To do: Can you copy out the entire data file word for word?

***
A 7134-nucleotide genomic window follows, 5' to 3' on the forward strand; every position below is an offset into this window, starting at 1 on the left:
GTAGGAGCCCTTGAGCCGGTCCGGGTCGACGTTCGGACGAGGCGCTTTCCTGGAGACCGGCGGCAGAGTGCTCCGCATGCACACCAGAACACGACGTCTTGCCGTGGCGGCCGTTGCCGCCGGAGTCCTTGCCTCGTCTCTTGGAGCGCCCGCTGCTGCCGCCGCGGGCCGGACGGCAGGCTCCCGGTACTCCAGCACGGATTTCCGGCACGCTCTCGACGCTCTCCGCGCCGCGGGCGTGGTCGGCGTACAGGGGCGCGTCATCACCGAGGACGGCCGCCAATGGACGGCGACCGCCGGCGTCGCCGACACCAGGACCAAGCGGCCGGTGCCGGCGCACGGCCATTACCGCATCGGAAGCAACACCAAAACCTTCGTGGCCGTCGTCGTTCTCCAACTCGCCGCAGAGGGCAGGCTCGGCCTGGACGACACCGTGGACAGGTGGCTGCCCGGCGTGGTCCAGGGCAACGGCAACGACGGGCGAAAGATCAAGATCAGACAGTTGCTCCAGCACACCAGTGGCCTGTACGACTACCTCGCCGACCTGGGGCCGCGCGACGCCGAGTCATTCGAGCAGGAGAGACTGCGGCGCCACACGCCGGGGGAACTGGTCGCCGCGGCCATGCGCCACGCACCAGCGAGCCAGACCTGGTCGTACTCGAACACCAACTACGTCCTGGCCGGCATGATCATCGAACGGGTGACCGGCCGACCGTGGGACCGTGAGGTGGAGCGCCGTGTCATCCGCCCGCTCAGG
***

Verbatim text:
A 7134-nucleotide genomic window follows, 5' to 3' on the forward strand; every position below is an offset into this window, starting at 1 on the left:
GTAGGAGCCCTTGAGCCGGTCCGGGTCGACGTTCGGACGAGGCGCTTTCCTGGAGACCGGCGGCAGAGTGCTCCGCATGCACACCAGAACACGACGTCTTGCCGTGGCGGCCGTTGCCGCCGGAGTCCTTGCCTCGTCTCTTGGAGCGCCCGCTGCTGCCGCCGCGGGCCGGACGGCAGGCTCCCGGTACTCCAGCACGGATTTCCGGCACGCTCTCGACGCTCTCCGCGCCGCGGGCGTGGTCGGCGTACAGGGGCGCGTCATCACCGAGGACGGCCGCCAATGGACGGCGACCGCCGGCGTCGCCGACACCAGGACCAAGCGGCCGGTGCCGGCGCACGGCCATTACCGCATCGGAAGCAACACCAAAACCTTCGTGGCCGTCGTCGTTCTCCAACTCGCCGCAGAGGGCAGGCTCGGCCTGGACGACACCGTGGACAGGTGGCTGCCCGGCGTGGTCCAGGGCAACGGCAACGACGGGCGAAAGATCAAGATCAGACAGTTGCTCCAGCACACCAGTGGCCTGTACGACTACCTCGCCGACCTGGGGCCGCGCGACGCCGAGTCATTCGAGCAGGAGAGACTGCGGCGCCACACGCCGGGGGAACTGGTCGCCGCGGCCATGCGCCACGCACCAGCGAGCCAGACCTGGTCGTACTCGAACACCAACTACGTCCTGGCCGGCATGATCATCGAACGGGTGACCGGCCGACCGTGGGACCGTGAGGTGGAGCGCCGTGTCATCCGCCCGCTCAGG